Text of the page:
Essentially, these government programs are creating nervous times for my Canadian, European and APAC customers who are using US cloud providers. Given the very strict data residency and data privacy requirements to protect their citizens’ sensitive data in these parts of the world, through “guilt by association” alone, the latest incidents have implicated most corporations that move their data across boundaries. One thing is certain: these programs that are exposed because someone came out in the public. Just because a specific country’s cloud provider hasn’t been accused yet (or not found guilty) doesn’t necessarily mean that they are not doing the same thing. There is a chance that they might be doing it and have not been caught yet.

Unfortunately, the cloud community spent years alleviating the fear of moving data to the cloud by entities. Those days, the fear was about hackers and disgruntled employees/partners accidentally or willfully exposing their data. Now they need to fight an uphill battle of convincing the entities not about hackers, but about legal entities and governments.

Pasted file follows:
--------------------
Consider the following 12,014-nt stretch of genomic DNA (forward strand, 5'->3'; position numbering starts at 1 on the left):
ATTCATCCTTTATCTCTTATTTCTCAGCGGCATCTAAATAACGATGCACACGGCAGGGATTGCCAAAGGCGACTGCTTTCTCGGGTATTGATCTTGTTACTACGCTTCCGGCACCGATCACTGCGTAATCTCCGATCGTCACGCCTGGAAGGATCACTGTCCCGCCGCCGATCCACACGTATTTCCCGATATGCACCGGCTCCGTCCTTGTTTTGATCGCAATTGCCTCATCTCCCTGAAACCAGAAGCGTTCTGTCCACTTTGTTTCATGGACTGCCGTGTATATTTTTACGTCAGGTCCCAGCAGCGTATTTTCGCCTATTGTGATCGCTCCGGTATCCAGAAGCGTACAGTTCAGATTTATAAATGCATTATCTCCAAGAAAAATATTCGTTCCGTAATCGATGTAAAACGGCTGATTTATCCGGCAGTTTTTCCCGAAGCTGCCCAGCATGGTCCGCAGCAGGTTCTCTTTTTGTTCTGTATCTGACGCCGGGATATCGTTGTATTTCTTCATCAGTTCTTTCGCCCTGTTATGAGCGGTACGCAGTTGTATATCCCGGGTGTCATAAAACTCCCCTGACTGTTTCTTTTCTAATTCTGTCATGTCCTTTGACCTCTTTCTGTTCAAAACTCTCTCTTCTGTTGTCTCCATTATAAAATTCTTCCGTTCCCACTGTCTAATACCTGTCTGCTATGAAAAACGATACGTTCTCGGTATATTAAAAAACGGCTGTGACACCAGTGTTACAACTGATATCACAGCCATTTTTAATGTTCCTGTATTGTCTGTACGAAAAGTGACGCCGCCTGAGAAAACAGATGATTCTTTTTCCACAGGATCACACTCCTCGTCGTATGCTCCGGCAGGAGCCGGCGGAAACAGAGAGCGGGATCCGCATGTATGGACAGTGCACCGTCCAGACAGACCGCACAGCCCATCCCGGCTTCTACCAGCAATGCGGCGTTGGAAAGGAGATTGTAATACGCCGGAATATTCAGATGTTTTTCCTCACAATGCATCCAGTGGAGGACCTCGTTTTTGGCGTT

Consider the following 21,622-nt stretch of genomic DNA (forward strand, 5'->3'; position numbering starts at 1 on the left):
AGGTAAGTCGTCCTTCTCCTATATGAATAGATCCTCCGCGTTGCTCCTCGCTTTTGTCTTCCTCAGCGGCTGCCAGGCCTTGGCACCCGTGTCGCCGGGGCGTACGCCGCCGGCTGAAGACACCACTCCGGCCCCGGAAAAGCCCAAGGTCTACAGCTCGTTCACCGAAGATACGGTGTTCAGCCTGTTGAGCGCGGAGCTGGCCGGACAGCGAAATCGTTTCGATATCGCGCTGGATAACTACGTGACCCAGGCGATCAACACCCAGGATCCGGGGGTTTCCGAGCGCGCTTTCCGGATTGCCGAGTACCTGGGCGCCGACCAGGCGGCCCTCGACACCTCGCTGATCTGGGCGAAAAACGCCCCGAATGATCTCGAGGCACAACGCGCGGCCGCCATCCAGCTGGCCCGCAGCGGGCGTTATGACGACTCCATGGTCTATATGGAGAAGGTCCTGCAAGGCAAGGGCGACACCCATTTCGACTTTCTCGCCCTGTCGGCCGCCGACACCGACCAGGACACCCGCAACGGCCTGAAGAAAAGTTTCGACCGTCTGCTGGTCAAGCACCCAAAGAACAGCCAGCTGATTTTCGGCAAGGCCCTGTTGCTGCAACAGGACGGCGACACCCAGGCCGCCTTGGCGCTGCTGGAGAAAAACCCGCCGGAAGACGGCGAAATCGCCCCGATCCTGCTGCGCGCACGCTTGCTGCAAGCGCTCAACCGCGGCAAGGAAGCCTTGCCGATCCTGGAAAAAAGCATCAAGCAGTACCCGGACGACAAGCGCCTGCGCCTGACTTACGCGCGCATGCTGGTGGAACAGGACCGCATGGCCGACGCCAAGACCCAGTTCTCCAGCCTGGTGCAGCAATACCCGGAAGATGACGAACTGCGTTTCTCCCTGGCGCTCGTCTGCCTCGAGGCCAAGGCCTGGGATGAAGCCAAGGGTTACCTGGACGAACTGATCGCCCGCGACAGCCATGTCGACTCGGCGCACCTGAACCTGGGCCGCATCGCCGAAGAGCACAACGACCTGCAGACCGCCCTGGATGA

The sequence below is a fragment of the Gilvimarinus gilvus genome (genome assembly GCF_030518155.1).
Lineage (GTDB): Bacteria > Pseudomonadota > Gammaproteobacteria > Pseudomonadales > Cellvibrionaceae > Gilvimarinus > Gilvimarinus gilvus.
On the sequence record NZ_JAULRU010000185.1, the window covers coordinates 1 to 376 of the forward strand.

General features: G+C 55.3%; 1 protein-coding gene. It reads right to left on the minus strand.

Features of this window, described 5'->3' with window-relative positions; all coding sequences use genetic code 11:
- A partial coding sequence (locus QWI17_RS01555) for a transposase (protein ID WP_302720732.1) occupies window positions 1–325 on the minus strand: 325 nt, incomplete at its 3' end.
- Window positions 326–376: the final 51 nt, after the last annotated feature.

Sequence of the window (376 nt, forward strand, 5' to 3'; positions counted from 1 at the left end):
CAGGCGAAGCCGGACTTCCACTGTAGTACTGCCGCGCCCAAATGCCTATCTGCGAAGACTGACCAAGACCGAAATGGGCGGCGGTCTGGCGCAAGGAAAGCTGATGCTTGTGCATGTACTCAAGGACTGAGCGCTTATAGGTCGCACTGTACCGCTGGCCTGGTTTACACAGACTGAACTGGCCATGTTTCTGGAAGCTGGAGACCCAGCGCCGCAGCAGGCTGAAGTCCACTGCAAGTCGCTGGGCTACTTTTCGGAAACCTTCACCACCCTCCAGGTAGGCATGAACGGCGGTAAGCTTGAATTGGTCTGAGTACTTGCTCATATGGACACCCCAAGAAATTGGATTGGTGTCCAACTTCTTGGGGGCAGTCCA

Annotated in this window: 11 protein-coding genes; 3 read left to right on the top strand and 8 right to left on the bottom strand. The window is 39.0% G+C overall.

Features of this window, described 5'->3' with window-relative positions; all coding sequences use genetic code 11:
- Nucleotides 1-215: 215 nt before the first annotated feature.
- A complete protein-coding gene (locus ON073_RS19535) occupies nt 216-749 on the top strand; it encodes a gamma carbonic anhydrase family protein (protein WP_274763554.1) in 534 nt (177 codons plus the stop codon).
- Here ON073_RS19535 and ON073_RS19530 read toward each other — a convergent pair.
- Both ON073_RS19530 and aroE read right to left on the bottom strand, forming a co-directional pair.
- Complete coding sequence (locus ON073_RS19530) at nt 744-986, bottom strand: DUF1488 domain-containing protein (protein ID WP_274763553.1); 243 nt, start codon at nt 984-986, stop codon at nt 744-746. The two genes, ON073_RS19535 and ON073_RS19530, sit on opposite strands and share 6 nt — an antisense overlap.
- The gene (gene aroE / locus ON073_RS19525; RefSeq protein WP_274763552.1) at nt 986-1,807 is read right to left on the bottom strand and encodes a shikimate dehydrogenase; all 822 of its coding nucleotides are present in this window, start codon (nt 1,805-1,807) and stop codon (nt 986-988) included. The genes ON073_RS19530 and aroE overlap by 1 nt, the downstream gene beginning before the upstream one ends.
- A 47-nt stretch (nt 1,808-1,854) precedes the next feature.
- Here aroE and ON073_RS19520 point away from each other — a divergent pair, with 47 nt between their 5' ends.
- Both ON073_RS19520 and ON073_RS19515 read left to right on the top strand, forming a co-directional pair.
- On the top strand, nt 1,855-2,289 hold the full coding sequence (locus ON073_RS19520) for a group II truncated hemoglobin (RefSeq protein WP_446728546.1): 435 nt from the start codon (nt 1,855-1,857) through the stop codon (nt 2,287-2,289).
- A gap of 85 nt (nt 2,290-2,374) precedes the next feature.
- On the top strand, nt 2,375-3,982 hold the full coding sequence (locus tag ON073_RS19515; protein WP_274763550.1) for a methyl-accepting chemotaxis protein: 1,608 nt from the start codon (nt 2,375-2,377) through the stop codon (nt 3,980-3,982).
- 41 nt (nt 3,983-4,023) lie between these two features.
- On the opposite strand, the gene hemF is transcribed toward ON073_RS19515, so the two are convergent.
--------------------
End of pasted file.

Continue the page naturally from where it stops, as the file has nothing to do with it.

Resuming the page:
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5 Practical Steps to Building an Enterprise Class API Program

When it comes to building API programs, everyone seems to think in terms of technology, platforms, scalability, security, execution, hackathons, etc., but people tend to forget the most important thing. What do you think it is – TTM (Time to Market)? Additional Revenue? Newer Partners? TCO (Total Cost of Ownership)? Usability? IT approval? or Something else?